With the Consumer Electronics Show (CES) virtually around the corner, manufacturers are preparing to unveil a slew of new products, including digital imaging devices. As the PMA show is now part of CES, the big daddy of tech tradeshows in the U.S. has become the world’s launching pad for new cameras and camcorders at the start of the year. Before we get bombarded by the onslaught of new cameras, we touched base with Ed Lee of InfoTrends to gather some of his thoughts on what we can expect to see from the digicam industry in this new year. Lee is the group director of InfoTrends’ Worldwide Consumer and Professional Imaging Services.
Long Zooms, Large Sensors, and Wi-Fi
Like IDC’s Christopher Chute, Lee shares a similar outlook on what we can expect to see more of in 2013, namely Wi-Fi connectivity, long optical zooms, and larger image sensors.
As more and more people are using their connected smartphones to take photos, it has become important for traditional camera manufacturers to add connectivity to their products.
“Wi-Fi connectivity will make its way into more cameras this year,” Lee said. “In 2012, 23 cameras were announced with Wi-Fi connectivity, almost double the number that were introduced between 2005 and 2011.”
One of the appealing features about smartphone photography is the ability to share a photo immediately after it has been taken, a feature sorely lacking in digital cameras.
“Connectivity needs to be in as many cameras as possible to address the instant-sharing aspect of photography today,” Lee said. “There will be a lot of activity around photo workflow and simple user interfaces. What happens to the picture after it has been captured is going to grow in importance. It has to be simple and easy.”
There are features that are unique to digital cameras, however, that smartphones can’t touch. Lee says we can expect the camera manufacturers to ramp up those features.
“Long-zoom lens will continue to be pushed as a point of differentiation from smartphones, [as well as] smart cameras and apps for cameras; open operating systems in cameras; and point-and-shoot cameras with larger image sensors, like the Canon PowerShot G1 X and the Sony Cyber-shot RX100.”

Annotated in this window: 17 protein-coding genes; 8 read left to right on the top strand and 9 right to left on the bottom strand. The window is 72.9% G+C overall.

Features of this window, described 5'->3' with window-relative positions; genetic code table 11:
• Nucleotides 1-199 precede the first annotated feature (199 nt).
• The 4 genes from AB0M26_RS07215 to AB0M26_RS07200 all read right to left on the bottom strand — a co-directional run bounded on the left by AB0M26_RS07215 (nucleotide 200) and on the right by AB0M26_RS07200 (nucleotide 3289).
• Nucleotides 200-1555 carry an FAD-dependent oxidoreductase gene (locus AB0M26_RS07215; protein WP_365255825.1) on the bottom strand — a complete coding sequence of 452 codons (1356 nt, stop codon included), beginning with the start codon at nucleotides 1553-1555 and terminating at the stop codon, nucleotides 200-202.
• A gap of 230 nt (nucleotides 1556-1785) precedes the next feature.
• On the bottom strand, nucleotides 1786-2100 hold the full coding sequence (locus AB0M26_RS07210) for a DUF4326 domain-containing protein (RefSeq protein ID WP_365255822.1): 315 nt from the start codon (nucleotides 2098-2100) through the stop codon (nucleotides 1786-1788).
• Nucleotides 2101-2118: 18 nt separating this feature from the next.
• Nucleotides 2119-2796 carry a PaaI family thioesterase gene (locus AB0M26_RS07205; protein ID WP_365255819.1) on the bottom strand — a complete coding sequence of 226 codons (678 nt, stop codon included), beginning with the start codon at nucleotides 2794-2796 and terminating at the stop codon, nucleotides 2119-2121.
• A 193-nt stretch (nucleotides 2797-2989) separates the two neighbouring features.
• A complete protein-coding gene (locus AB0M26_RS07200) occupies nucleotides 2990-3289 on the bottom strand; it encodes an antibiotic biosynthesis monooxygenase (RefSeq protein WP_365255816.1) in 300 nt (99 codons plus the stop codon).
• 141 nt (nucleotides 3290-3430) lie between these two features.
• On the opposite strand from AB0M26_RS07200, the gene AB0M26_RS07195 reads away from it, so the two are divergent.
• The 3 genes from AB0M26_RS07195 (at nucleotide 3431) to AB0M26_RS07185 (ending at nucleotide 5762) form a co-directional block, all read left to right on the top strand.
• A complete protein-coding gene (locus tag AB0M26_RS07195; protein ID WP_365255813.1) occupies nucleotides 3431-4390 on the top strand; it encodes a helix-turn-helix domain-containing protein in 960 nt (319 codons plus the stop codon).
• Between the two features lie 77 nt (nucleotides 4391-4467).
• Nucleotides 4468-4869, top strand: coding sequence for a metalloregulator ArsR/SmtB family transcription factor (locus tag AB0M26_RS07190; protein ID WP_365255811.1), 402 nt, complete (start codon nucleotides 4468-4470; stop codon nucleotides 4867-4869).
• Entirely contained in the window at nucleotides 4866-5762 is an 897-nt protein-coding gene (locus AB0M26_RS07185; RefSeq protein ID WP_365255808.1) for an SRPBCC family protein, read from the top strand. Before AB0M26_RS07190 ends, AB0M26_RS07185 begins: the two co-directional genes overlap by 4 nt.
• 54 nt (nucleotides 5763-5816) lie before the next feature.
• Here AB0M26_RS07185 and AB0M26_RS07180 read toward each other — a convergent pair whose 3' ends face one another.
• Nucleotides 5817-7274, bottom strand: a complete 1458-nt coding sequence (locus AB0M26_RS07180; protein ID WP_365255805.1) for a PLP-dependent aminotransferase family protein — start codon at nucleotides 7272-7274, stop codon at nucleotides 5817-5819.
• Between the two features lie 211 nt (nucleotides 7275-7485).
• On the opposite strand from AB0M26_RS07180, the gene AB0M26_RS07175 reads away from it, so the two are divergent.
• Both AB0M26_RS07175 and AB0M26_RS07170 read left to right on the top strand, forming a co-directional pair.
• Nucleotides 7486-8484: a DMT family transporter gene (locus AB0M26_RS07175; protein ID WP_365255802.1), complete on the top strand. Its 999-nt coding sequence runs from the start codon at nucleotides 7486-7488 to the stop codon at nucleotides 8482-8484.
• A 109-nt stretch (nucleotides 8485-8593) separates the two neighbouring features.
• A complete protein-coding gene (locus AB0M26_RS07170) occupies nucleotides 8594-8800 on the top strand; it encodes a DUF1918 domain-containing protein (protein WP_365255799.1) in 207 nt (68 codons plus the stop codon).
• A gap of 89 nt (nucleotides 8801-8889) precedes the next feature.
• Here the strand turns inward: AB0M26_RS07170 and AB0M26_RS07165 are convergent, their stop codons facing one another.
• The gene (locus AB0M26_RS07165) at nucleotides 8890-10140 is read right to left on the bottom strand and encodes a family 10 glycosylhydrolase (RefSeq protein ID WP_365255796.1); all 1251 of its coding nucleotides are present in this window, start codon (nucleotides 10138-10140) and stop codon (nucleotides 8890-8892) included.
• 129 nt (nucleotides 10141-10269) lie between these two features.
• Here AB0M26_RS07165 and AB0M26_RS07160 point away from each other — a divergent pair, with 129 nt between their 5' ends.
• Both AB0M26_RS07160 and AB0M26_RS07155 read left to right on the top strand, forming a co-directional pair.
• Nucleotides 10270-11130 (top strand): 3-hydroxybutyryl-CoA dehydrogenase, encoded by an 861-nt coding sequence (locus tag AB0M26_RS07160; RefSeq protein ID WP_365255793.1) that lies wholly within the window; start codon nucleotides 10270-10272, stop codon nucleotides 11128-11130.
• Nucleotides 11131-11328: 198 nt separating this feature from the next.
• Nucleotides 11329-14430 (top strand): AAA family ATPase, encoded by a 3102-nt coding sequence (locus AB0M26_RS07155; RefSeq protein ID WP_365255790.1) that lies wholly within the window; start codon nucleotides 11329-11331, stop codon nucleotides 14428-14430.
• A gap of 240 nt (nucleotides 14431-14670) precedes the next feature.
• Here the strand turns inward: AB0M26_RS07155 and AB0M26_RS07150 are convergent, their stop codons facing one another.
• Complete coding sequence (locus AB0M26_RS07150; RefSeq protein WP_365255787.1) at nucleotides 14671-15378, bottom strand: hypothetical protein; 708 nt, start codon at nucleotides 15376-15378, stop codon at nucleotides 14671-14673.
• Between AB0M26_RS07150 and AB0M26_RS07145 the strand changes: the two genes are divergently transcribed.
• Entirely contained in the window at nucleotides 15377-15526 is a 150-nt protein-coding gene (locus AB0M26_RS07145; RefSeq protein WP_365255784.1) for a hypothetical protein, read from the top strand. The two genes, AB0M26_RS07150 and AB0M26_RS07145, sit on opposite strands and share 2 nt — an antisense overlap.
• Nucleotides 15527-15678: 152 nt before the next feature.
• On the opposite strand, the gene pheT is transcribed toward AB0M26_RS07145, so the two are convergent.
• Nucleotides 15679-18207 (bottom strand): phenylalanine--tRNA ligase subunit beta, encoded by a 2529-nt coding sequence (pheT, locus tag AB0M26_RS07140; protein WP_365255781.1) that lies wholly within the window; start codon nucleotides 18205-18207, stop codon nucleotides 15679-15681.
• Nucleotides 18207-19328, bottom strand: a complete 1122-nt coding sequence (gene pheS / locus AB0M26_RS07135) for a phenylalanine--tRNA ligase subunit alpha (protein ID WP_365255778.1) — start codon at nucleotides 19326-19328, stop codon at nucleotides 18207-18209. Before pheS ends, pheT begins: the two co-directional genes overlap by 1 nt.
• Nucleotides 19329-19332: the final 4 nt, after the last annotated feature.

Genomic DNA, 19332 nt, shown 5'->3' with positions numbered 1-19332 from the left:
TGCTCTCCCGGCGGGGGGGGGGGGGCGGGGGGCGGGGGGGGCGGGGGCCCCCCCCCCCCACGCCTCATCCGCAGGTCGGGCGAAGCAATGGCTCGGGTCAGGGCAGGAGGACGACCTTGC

New Technologies and Trends
As for new technology, Lee says we should keep an eye on computational photography.
“With the power of in-camera processors increasing, more manipulation of the data can happen in the camera, [which] used to require a computer.”
Also, “keep an eye on products like the Lytro camera, but more importantly the sensor and how it might be used in other applications,” Lee added. “Light-field photography is very interesting and I expect that we will see more under the guise of computational photography. Lytro has an interesting product; however, I see more applications for their technology in other imaging fields, like security, medical, etc. These application areas could use the variable focus points in many more ways than consumer photography.”
Another technology that Lee is excited about are wearable cameras, particularly Google’s Project Glass and similar devices. “Wearable cameras could open up a whole new market and usage model, far beyond what the sports/action cameras are doing today.”
In digital camera trends, Lee’s research shows what many of us are already aware of: smartphones are becoming the everyday camera for more people, “while the digital camera becomes more of a household item again.” But talks of the death of the digicam are highly premature.
“The entry-level point-and-shoot camera market still has a place in the future,” Lee said. “They have resolutions and most have optical zooms that exceed smartphones. Smartphones are more convenient to use and carry around, [but] if people are planning on taking photos, they still rely on their cameras. Additionally, the prices for entry-level cameras make them attractive as a gift item. The camera market is going to move toward higher-priced, more-featured cameras, so while unit sales may decline, the average sale price should increase.”
While smartphones are affecting digital camera sales at the low end, higher-end cameras with interchangeable lenses should continue to grow for camera manufacturers, in particular in the Compact Interchangeable Lens Camera (CILC) category.
“The interchangeable lens camera market is where a large percentage of market revenue is going to be coming from,” Lee said.
Lee also sees CILCs (also known as mirrorless cameras or Compact System Cameras) merging with DSLR cameras into one category.
“While there are physical differences between CILCs and DSLRs, I don’t see CILCs creating a separate market,” Lee said. “The buyers and users look very much like DSLR owners today. I believe that in the short run we will move back to talking about one category: Interchangeable lens cameras with the DSLR and CILC segments merging back into the one category.”
With more and more digital cameras able to handle high-definition video recording, Lee still sees a market for dedicated video camcorders, “particularly for those instances where the user intends to take longer videos. [Camcorders] are designed to do this and their ergonomics are better in these situations.”
“The market will see some decline, but it has been a relatively small market anyway,” Lee added. “The new 4K or Ultra High Def TV will help the video industry, in that, capture devices like camcorders will need to increase their capture capability to 4K from HD. This will take time since the TVs are still very limited and very expensive, but like all consumer products the prices will come down. 4K capture will be enough reason for many people to upgrade their camcorders.”
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